By John L. Ross / Staff Writer
After a special-called meeting of the Knox County Board of Education Thursday, it seems clear the board seeks a new engineering and architect firm to oversee the school system’s construction projects.
Three representatives from Summitt Engineering, Inc. were on hand to share with board members the company’s qualifications as such a firm — company president Philip Elswick, director of architectural services Ken Donnelly, and representative Mike Mullins.
Summitt Engineering has three Kentucky locations — Pikeville, Lexington and Henderson — as well as an office in Virginia and two in West Virginia.
Donnelly told board members that the company had been in business since 1977. “We want to be your architectural engineers,” he said.
He then gave an overview of several projects the company has overseen, including a Millard Elementary School renovation in Pikeville, the addition of an athletic facility at the University of Pikeville, the Mount Carmel High School sewer project, and a recreation center for Letcher County.
Board chairman Merrill Smith asked whether the company has ever had problems working with any of the districts during renovation projects or problems with the construction managers on site.
“We have to work together,” Donnelly explained, adding that the company was “on board” when working with construction managers.
He added that Summitt Engineering “tries to be good stewards of the environment” when it comes to energy efficiency.
Then Superintendent Kelly Sprinkles questioned the group about problems at the high school. He explained to Donnelly, Mullins and Elswick that in the existing Knox Central High School, which he said is “relatively new,” there’s a problem around the creek.
That problem is the area of the creek is a wetland minnow refuge — and under special Environmental Protection Agency rules.
Sprinkles and board vice-chairman Sam Watts explained that while clearing scrub brush from around the creek bank in that area, an unidentified woman driving past noticed the work and was concerned.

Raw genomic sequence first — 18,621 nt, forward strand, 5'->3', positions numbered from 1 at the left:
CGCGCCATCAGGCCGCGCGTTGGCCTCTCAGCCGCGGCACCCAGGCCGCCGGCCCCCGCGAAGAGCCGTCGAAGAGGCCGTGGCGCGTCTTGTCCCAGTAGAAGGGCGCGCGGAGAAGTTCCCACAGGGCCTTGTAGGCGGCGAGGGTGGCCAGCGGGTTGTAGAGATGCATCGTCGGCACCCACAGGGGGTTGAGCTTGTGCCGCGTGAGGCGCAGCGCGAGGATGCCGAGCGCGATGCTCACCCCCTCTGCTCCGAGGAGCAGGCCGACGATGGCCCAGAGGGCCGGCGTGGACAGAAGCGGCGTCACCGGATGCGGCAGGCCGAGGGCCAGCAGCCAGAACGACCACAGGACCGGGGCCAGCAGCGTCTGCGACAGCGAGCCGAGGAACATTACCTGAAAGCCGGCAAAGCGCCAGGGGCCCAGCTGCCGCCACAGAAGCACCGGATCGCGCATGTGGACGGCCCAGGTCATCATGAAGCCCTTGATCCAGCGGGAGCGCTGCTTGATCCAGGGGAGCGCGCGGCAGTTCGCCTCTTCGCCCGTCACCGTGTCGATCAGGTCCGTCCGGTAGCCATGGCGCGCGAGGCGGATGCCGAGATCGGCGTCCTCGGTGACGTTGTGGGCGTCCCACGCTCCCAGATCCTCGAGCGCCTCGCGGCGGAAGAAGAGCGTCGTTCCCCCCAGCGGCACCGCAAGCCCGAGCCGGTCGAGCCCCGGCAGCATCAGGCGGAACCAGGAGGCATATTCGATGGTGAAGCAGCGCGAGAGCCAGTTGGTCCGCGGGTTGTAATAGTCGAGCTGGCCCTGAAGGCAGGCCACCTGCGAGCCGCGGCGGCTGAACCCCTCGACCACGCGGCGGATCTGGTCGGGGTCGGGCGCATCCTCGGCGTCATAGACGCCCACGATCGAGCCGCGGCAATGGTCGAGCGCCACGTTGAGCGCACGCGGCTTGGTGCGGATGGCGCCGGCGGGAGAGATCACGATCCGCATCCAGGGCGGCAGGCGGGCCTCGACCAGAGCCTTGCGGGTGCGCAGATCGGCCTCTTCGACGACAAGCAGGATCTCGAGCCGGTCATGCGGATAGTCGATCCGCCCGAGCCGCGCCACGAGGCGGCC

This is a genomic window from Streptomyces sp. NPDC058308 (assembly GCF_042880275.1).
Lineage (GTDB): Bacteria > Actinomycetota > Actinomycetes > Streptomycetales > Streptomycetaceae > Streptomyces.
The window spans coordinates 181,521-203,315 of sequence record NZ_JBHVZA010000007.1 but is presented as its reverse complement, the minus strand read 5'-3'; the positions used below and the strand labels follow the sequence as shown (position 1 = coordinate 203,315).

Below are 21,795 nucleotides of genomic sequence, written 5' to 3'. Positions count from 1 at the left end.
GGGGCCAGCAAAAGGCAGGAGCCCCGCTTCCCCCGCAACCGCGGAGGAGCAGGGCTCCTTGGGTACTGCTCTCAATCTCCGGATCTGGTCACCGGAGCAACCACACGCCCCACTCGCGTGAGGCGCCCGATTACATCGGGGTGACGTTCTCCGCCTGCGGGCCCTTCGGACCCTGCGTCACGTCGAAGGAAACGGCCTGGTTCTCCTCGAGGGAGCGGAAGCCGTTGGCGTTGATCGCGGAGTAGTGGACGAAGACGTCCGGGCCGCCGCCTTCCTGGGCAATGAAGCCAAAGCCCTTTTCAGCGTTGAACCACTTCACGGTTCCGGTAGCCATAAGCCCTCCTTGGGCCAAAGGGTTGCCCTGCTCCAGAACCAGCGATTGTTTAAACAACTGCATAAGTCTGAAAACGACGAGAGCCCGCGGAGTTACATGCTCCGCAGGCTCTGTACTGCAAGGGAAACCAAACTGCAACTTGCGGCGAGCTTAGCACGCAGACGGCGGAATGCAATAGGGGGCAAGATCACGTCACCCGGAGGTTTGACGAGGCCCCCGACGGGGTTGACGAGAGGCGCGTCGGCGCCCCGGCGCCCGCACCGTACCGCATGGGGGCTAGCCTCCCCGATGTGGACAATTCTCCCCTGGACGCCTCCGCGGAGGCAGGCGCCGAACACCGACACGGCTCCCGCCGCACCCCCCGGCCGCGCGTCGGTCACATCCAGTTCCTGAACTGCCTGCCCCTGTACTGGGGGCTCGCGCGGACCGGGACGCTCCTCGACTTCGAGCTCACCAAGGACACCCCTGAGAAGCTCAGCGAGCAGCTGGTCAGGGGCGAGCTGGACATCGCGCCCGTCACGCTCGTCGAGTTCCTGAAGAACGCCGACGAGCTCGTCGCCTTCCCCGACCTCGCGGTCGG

What happened next hit the school’s coffers — the school system had to plant 10,000 trees in that area, and each tree that died had to be replaced.
“Now we have this issue,” Sprinkles said. “(The brush) has been growing up and has become an eyesore for the school.”
He added they do have a working relationship with the EPA, but that “surely there’s something to be done.”
Elswick said that if he were handed the paperwork he could see if a solution existed.
Smith asked whether local construction contractors were considered when undertaking a school building project. Donnelly told Smith it “was part of the bid process.”
Watts then asked who would be the person to go to when a construction project does not follow the predetermined schedule. “Who do I have to get onto to get something done,” he asked.
Donnelly explained the school board itself is the number one group over any school-related project, and that their firm visits construction sites biweekly.
Sprinkles then felt the “red flags” should be clear when the construction or architectural firm’s payment schedule remains consistent, while the work schedule lags behind. “It loses accountability with the project,” he said.
The school board has faced several issues during renovation work at Flat Lick Elementary and Dewitt Elementary schools — and hope to avoid those issues for future projects.
No final decisions were necessary for this presentation. Once that was complete, board members stayed for a two-hour training session designed to assist them in learning the Kentucky School Board Association’s superintendent evaluation process. The meeting was then adjourned.